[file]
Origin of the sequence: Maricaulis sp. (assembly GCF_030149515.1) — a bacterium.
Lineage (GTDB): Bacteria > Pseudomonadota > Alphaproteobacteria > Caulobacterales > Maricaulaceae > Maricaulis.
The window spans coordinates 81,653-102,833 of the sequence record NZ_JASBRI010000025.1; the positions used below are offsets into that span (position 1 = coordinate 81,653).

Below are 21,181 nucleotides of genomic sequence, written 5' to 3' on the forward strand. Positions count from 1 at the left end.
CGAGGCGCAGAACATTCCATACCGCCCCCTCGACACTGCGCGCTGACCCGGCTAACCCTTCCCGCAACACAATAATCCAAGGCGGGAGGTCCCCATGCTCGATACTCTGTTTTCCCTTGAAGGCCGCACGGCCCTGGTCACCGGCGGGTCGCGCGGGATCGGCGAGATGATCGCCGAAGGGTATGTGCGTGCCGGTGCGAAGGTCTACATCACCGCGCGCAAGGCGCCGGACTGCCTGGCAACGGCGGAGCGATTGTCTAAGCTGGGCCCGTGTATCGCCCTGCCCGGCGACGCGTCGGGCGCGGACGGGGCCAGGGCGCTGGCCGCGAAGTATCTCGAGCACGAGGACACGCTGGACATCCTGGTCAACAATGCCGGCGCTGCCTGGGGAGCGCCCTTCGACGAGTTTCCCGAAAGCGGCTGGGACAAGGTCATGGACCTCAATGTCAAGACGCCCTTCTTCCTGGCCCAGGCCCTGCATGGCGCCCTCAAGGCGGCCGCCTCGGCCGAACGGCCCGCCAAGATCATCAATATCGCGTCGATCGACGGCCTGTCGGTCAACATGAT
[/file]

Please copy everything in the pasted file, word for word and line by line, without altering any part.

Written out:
Origin of the sequence: Maricaulis sp. (assembly GCF_030149515.1) — a bacterium.
Lineage (GTDB): Bacteria > Pseudomonadota > Alphaproteobacteria > Caulobacterales > Maricaulaceae > Maricaulis.
The window spans coordinates 81,653-102,833 of the sequence record NZ_JASBRI010000025.1; the positions used below are offsets into that span (position 1 = coordinate 81,653).

Below are 21,181 nucleotides of genomic sequence, written 5' to 3' on the forward strand. Positions count from 1 at the left end.
CGAGGCGCAGAACATTCCATACCGCCCCCTCGACACTGCGCGCTGACCCGGCTAACCCTTCCCGCAACACAATAATCCAAGGCGGGAGGTCCCCATGCTCGATACTCTGTTTTCCCTTGAAGGCCGCACGGCCCTGGTCACCGGCGGGTCGCGCGGGATCGGCGAGATGATCGCCGAAGGGTATGTGCGTGCCGGTGCGAAGGTCTACATCACCGCGCGCAAGGCGCCGGACTGCCTGGCAACGGCGGAGCGATTGTCTAAGCTGGGCCCGTGTATCGCCCTGCCCGGCGACGCGTCGGGCGCGGACGGGGCCAGGGCGCTGGCCGCGAAGTATCTCGAGCACGAGGACACGCTGGACATCCTGGTCAACAATGCCGGCGCTGCCTGGGGAGCGCCCTTCGACGAGTTTCCCGAAAGCGGCTGGGACAAGGTCATGGACCTCAATGTCAAGACGCCCTTCTTCCTGGCCCAGGCCCTGCATGGCGCCCTCAAGGCGGCCGCCTCGGCCGAACGGCCCGCCAAGATCATCAATATCGCGTCGATCGACGGCCTGTCGGTCAACATGAT